Legal Brief: Latch Faces Class Action

Oct. 12, 2022
Potential securities law violations have the access control manufacturer under the microscope

This article originally appeared in the October 2022 issue of Security Business magazine. When sharing, don’t forget to mention Security Business magazine on LinkedIn and @SecBusinessMag on Twitter.

As a lawyer, I am often contacted by recruiters soliciting me to move my law practice to another law firm. Sometimes, well-intentioned recruiters pitch me with exciting opportunities for a “securities” lawyer like me. Inevitably, I correct their misapprehension – clarifying that I am a “security” lawyer, not a “securities” lawyer. Big difference.

Yet, sometimes these two worlds collide – as is the case in a recent class action lawsuit filed against security company Latch Inc. for alleged securities law violations.

Latch is a technology company that specializes in keyless entry security systems to open and manage doors in apartment buildings from a smartphone. In June 2021, Latch became a public company and was listed on the NASDAQ trading platform under symbol LTCH. As a public company, Latch is subject to federal and state securities laws – which, among other things, require regular disclosures about the company’s financial condition.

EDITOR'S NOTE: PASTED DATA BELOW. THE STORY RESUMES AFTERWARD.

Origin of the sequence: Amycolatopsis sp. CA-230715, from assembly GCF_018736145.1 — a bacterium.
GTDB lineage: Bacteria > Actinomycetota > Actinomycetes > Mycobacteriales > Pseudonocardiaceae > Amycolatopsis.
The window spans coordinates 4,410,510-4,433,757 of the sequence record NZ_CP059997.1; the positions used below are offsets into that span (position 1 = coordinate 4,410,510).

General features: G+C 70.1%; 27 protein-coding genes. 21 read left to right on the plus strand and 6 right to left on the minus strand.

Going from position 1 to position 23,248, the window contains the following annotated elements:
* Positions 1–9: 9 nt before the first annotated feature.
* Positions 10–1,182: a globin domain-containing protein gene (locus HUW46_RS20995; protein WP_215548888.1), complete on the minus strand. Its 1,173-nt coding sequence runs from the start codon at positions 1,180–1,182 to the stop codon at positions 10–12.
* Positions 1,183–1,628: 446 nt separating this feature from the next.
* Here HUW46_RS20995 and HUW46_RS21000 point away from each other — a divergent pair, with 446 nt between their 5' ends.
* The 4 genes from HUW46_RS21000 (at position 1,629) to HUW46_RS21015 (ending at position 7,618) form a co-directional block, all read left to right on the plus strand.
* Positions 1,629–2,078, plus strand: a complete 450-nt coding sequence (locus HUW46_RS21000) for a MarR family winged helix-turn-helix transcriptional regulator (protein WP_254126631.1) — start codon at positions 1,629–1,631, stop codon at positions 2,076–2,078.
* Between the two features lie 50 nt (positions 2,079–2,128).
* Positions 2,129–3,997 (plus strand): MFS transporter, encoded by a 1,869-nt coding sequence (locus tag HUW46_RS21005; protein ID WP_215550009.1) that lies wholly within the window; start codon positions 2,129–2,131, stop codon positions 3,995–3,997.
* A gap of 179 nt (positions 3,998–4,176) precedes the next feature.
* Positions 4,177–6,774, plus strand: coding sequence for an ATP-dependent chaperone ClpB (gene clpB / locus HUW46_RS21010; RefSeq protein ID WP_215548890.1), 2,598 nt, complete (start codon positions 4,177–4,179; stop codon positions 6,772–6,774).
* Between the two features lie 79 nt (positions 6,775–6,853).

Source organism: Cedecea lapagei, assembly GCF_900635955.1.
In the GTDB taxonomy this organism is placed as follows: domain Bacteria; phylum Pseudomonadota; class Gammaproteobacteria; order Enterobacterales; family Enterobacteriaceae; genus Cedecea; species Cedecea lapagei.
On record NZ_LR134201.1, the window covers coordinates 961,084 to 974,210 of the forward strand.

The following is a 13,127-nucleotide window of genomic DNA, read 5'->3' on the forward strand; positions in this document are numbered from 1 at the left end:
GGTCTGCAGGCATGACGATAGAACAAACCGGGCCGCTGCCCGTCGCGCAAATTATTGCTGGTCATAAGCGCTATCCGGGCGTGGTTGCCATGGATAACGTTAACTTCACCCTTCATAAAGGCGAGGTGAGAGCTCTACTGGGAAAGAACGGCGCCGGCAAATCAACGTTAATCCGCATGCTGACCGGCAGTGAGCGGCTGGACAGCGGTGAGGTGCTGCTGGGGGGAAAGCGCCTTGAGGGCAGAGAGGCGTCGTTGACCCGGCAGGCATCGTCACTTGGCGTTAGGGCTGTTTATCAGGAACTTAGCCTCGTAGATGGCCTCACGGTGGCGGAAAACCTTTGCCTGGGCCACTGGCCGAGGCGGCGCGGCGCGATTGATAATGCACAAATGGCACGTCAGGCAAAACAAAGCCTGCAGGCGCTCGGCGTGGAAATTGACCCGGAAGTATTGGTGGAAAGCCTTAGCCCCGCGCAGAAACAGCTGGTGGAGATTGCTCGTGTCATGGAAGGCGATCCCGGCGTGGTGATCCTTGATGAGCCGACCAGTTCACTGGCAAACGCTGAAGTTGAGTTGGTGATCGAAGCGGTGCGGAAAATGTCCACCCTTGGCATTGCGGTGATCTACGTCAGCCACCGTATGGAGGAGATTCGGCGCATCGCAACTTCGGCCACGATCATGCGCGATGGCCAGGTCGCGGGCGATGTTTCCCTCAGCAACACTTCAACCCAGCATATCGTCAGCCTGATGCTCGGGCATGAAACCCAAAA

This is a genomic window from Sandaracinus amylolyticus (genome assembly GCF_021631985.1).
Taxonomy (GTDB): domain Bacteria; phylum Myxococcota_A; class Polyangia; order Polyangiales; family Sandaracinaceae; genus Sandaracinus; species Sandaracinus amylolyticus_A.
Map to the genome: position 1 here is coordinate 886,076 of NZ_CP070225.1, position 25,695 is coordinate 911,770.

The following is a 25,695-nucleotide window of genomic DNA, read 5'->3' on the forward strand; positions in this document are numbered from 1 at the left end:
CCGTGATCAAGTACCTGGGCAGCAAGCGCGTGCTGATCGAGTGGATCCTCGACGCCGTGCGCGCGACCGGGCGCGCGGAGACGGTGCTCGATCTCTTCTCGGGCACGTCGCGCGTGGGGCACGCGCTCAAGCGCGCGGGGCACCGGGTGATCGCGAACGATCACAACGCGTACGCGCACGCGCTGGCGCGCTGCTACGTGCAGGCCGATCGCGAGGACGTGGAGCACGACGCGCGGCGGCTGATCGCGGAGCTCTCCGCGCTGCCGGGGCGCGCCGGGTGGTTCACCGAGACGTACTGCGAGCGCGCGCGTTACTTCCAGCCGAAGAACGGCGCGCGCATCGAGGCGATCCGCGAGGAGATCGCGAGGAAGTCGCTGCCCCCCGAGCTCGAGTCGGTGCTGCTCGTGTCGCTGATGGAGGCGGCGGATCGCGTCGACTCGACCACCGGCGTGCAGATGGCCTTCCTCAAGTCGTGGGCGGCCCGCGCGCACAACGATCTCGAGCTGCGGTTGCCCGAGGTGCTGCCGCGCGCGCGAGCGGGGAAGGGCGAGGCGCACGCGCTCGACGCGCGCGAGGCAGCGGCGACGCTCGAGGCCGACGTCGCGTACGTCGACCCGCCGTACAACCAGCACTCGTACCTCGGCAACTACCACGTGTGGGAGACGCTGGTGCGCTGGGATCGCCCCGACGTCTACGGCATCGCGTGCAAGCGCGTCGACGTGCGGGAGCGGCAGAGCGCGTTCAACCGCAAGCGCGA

On Aug. 25, 2022 (after the U.S. public markets were closed), Latch announced in a filing with the Securities and Exchange Commission that it committed material errors and possible irregularities relating to, among other things, the way it recognized revenue associated with the sale of hardware devices since becoming a public company.

Latch stated that its financial statements for 2021 and the first quarter of 2022 should no longer be relied upon and would need to be restated following preliminary findings of an audit committee investigation. The next day, on Aug. 26, shares of Latch declined in value by 12.96%. Months earlier, on Feb. 24, 2022, Latch slashed guidance by 25% when announcing its results for the fourth quarter of 2021. The next day, Latch’s shares declined by 24%.

Sharp losses in the value of a stock, combined with public reporting irregularities such as these, can cause securities class action lawyers to pounce. And so they did…